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Melinda K

Hi Joe,
I am attempting to implement crash training, as described in the Training Bible, in order to prepare for the 5 day Cascade Classic (I'm a Cat 1 female in my 3rd season of racing). I increased my weekly hours from 12ish to 18ish for 2 2 week build blocks, and now I'm in recovery week after Build 2. The race begins July 20. Crash training calls for 1 peak week, but I have 3 weeks (including this week) until the race. Should I skip recovery week and make it 3 peak weeks, or include another build week into Build 2, then 1 recovery week, 1 peak week, and race week? Without WKO, it's difficult to really know if I'm over-training - I just want to hit Cascade as prepared as possible! Also, if I do a full recovery week, what should that look like?
Thanks, Melinda.



Great articles! Its really fascinating to watch the race and then read your analysis. Really gives me a new level of understanding.

Joe Friel

Melinda K--Good questions but I'm a bit lost in all of the details. Not really sure I understand the timing of when the crash was and when build 2 was relative to them and how long it was. But even knowing all of that I'm not sure I could tell you the best route to take. I'd need to know a lot more. Let me just say this... You must recover after a crash for a half to full day for every day of hard training. After that you can return to normal training fo a short time which would be best as a peak period probably (if I understand a bit of your timing). The peak period should generally last 1-2 weeks followed by race week in which you just stay sharp with very short, race intensity intervals. I hope you can figure it out from there. If you'd like to consult with one of my cycling coaches ($100/hr) please let me know. Good luck!


Mr. Friel,
I was a little disappointed to read your sales pitch to Melinda's question.
I had in the past asked a question about training and got a similar response.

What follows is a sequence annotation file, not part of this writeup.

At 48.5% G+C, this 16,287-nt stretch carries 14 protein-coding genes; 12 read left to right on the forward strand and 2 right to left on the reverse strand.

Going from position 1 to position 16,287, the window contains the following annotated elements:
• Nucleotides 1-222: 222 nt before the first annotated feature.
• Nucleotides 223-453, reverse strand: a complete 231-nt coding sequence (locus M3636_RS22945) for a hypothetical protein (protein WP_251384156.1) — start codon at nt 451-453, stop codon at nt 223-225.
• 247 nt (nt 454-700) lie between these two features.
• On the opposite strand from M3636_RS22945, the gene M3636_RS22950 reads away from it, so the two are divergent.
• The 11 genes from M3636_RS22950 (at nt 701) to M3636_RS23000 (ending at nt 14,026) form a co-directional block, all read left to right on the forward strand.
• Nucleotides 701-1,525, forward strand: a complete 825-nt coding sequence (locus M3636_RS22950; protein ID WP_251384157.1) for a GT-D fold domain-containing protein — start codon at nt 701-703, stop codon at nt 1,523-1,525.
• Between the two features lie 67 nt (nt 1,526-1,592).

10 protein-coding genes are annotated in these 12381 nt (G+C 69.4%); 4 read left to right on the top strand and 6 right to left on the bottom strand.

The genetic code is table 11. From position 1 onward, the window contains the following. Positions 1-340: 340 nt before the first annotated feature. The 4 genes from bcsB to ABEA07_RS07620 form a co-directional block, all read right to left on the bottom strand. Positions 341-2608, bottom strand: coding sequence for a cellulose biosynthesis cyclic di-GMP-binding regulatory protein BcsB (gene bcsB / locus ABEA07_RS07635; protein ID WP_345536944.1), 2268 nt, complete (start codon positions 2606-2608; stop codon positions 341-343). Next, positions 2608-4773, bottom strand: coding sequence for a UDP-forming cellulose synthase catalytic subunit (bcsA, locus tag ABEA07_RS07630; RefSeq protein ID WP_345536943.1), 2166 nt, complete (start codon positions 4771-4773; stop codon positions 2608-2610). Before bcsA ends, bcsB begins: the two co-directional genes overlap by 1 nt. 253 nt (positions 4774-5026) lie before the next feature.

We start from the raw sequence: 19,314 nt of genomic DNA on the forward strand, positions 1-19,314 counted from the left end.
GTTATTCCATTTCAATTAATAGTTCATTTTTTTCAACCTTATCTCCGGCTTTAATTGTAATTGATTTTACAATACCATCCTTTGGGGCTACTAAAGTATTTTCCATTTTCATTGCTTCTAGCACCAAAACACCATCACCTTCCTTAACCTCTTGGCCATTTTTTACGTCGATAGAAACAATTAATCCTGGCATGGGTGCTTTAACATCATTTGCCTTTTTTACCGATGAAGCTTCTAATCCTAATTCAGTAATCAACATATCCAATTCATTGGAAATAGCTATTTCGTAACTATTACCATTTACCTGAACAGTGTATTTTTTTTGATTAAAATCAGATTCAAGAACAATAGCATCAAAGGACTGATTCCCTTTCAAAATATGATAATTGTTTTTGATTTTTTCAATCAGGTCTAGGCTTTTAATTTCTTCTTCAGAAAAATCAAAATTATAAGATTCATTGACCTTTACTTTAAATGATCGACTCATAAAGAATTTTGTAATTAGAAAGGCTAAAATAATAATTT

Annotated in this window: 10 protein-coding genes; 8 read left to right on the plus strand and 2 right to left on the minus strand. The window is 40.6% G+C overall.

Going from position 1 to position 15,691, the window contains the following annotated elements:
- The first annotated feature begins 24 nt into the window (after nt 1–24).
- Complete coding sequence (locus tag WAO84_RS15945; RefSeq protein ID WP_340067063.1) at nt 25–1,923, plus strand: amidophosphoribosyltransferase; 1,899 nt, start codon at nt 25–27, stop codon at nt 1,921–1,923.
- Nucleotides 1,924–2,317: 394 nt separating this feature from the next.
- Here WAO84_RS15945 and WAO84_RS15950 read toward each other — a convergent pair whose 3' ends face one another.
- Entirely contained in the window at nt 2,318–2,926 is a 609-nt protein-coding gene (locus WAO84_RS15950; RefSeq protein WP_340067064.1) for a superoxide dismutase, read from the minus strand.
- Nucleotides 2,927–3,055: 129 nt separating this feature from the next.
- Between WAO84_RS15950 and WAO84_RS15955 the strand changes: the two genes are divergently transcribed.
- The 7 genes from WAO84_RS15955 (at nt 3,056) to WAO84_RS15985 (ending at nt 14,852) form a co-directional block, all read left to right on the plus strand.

In response to Melinda, I fell behind in the beginning of the year due to work commitments and had to implement a crash training week.
I did the following block: 2 weeks of crash training followed by a week of reduced hours/mileage but still included interval training and then repeated the cycle again. Took a recovery week and was back to my racing fitness. After that I have been following the regular periodization process.
The one tool that I used which you do not have is the WKO Power Management tool. There are 5 basic principles that you need to take into consideration if you are using that tool. I found a link to an article that describes what those 5 rules are. I do not remember all of them at the top of my head, your TSB below negative 20 should be spaced out by a week to ten days, the CTL should not increase by more than 5 TSS/day, your CTL should not drop for two continuous weeks.
It is ok to have a negative TSB throughout the training block and even in recovery week, as long as the TSB creeps towards a lower negative value or zero. Foe example if your TSB goes from -15 to -5 over a 5 day or a week period then it is considered a recovery.
Ideally you would want to go to Cascade classic with a positive value for TSB or atleast zero.
So you should plan out in reverse from the start of Cascade classic. The week leading to the race, no intensity, a day (Mon) before or two days before (Sun) (depending on travel schedule) do some 1 to 2 min VO2max efforts. During that week do a long ride on Wednesday, Thursday do some anaerobic efforts, Saturday do a ride with a 15 to 20 minutes at tempo power. The rest of the rides should be recovery pace and limited to an hour. The week before the race implement a high volume and high intensity week, make that last weekend hard. Add some motorpacing sessions between now and the end of crash training week.
Hope this helps. Good luck. I will be keeping an eye on the results sheet :)


hey there Joe_
how large of an increase in weekly TSS is advisable for a crash block?

Joe Friel

Matthew--This is an issue determined largely by the individual's starting point and previous training experience. If well-trained, probably double what you normally do for the same period of time is safe. Just be sure to rest & recover after for a few days.

Joe Friel

FG--I certainly wish I could have helped her as I try to help everyone who asks me a question. It was simply too complex of a question requiring way too much guesswork on my part forthe missing pieces. You did a good job of writing a small book chapter to help her hoping that you offered enough data to incude an answer to her dilemma. I simply don't have the time to do that. The consultation would help her a lot more than if I just guessed.

Melinda K

Thanks to both FG and Joe - I appreciate both of your insights. Melinda

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